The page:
Trionfi – Trittico teatrale

»These verses, brief and as though hewn from stone, fascinated me: for me they were music. A spark was ignited and caught fire.« (Carl Orff on the distich ›Odi et amo‹ by Catullus)

In 1934, Orff discovered the most significant existing collection of Mediaeval Latin and Middle High German lyrical poetry, a manuscript which probably originated in Styria between 1220 and 1250 and which was published in 1847 by Andreas Schmeller under the title ›Carmina Burana‹, named after the monastery Benediktbeuren where the original manuscript was housed. Within a few days, Orff had sketched out a scenic cantata and subsequently undertook work on the full score between the spring of 1935 and August 1936.[2]

In the search for a companion piece for ›Carmina Burana‹ in 1941, Orff returned to the first of the two cycles for a capella choir which he had composed in 1930 and 1932 following his fascination for the distich ›Odi et amo‹ written by the Roman lyricist Catullus. This cycle formed the basis for the dramatic dance play ›Catulli carmina‹ which was completed in 1943.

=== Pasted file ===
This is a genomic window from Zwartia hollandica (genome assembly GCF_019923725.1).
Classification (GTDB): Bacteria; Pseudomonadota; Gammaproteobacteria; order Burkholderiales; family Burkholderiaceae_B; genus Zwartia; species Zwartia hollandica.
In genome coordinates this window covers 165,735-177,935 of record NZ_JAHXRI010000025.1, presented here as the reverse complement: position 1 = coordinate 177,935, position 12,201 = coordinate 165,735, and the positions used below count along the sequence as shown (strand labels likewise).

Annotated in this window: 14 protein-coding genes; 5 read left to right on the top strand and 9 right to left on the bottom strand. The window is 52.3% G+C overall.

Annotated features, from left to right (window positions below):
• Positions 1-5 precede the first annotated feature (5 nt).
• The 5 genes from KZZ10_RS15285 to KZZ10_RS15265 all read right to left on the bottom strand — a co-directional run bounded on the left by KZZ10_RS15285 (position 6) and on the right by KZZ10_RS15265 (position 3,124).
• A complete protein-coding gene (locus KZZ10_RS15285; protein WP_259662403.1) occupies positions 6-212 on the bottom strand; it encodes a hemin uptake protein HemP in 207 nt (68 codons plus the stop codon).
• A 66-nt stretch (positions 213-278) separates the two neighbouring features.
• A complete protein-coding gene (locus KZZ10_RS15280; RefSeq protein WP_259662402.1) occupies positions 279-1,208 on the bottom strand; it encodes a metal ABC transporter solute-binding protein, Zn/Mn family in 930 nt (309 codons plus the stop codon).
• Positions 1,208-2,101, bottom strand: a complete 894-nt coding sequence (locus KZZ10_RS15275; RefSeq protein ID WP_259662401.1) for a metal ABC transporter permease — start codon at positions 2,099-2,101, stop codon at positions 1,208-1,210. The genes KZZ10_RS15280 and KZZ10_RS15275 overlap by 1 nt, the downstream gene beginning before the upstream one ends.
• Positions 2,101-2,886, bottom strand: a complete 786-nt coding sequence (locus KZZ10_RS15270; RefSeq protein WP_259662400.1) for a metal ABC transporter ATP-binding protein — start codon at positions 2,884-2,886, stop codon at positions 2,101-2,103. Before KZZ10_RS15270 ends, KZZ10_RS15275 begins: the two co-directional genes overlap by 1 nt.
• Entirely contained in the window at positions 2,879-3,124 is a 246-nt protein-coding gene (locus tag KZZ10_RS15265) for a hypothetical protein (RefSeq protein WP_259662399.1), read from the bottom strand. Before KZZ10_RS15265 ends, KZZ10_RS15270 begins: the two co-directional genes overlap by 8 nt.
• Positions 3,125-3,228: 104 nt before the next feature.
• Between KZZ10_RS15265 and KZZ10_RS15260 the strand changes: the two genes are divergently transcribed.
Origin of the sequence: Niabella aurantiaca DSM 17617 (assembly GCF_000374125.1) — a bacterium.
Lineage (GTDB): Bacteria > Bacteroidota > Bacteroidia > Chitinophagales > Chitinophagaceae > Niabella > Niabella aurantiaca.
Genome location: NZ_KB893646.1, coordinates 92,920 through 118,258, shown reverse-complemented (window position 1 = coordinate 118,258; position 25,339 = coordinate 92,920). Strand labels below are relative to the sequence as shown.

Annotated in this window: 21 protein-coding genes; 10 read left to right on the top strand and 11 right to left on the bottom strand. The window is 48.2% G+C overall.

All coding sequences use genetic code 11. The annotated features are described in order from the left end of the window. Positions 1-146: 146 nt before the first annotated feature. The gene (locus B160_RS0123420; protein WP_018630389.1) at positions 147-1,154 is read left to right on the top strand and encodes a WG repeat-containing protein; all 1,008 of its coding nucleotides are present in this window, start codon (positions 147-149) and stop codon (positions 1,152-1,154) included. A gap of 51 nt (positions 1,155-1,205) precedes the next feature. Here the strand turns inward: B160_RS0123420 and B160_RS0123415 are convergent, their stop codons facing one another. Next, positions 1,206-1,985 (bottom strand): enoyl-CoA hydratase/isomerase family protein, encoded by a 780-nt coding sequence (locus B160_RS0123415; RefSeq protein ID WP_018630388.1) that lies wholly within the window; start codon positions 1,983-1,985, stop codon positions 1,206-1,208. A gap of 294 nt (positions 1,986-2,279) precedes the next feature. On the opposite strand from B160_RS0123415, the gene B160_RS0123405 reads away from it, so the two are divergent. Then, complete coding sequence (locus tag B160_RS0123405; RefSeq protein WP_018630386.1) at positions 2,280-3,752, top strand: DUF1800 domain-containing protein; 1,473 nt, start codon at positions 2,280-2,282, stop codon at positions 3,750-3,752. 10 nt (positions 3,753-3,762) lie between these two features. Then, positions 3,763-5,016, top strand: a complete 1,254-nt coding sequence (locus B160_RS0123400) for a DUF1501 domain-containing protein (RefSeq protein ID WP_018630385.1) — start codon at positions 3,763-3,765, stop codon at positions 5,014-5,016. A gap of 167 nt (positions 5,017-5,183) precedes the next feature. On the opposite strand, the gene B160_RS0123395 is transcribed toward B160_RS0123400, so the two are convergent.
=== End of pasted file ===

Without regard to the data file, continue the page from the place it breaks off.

Orff considered ›Carmina Burana‹ as the opening work, ›Catulli carmina‹ as an intermediate piece and began to search for a large-scale finale. The final shouts of the youths in ›Catulli carmina‹ sparked off thoughts of the representation of an ancient wedding ceremony with a concluding Trionfo (= jubilation) celebrating the goddess of love. Orff worked on the score from 1949-51.

This combination of independent works composed over a period of over twenty years under the single title ›Trionfi‹ is an indication of the unity of Orff’s theatrical concept of ›staging the scenes‹ of European lyrical poetry in the original linguistic forms of the past as choreographically oriented music theatre. [2]

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[1] CO-Dok IV,7; [2] Werner Thomas in: Pipers Enzyklopädie des Musiktheaters, Vol. 4, Munich 1991, p.581 ff.
Image: OZM